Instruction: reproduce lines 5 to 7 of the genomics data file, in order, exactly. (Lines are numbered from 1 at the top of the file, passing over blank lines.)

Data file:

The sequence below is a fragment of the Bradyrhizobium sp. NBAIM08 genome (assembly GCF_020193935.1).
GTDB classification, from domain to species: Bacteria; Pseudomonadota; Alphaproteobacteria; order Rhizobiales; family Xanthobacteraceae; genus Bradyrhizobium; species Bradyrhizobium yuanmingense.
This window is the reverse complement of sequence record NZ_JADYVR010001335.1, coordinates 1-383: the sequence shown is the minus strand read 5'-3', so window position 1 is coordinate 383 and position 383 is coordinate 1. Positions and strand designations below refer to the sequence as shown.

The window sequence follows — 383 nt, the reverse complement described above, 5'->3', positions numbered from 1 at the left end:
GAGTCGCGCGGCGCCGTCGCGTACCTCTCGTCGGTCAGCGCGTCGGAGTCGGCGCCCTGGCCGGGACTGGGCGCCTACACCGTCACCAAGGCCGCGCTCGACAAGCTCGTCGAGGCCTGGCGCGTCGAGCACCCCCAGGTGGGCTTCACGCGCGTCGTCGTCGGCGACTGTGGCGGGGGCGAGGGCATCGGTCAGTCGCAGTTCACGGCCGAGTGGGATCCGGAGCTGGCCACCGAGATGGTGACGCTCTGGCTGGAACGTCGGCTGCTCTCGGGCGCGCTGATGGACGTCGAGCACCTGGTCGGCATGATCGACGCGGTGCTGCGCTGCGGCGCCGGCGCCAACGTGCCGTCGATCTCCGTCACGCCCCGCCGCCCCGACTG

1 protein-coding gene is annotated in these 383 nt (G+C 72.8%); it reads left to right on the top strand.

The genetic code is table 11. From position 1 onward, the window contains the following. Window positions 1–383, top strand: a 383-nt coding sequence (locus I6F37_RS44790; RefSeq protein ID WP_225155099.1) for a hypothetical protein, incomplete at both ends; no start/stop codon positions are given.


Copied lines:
GAGTCGCGCGGCGCCGTCGCGTACCTCTCGTCGGTCAGCGCGTCGGAGTCGGCGCCCTGGCCGGGACTGGGCGCCTACACCGTCACCAAGGCCGCGCTCGACAAGCTCGTCGAGGCCTGGCGCGTCGAGCACCCCCAGGTGGGCTTCACGCGCGTCGTCGTCGGCGACTGTGGCGGGGGCGAGGGCATCGGTCAGTCGCAGTTCACGGCCGAGTGGGATCCGGAGCTGGCCACCGAGATGGTGACGCTCTGGCTGGAACGTCGGCTGCTCTCGGGCGCGCTGATGGACGTCGAGCACCTGGTCGGCATGATCGACGCGGTGCTGCGCTGCGGCGCCGGCGCCAACGTGCCGTCGATCTCCGTCACGCCCCGCCGCCCCGACTG

1 protein-coding gene is annotated in these 383 nt (G+C 72.8%); it reads left to right on the top strand.

The genetic code is table 11. From position 1 onward, the window contains the following. Window positions 1–383, top strand: a 383-nt coding sequence (locus I6F37_RS44790; RefSeq protein ID WP_225155099.1) for a hypothetical protein, incomplete at both ends; no start/stop codon positions are given.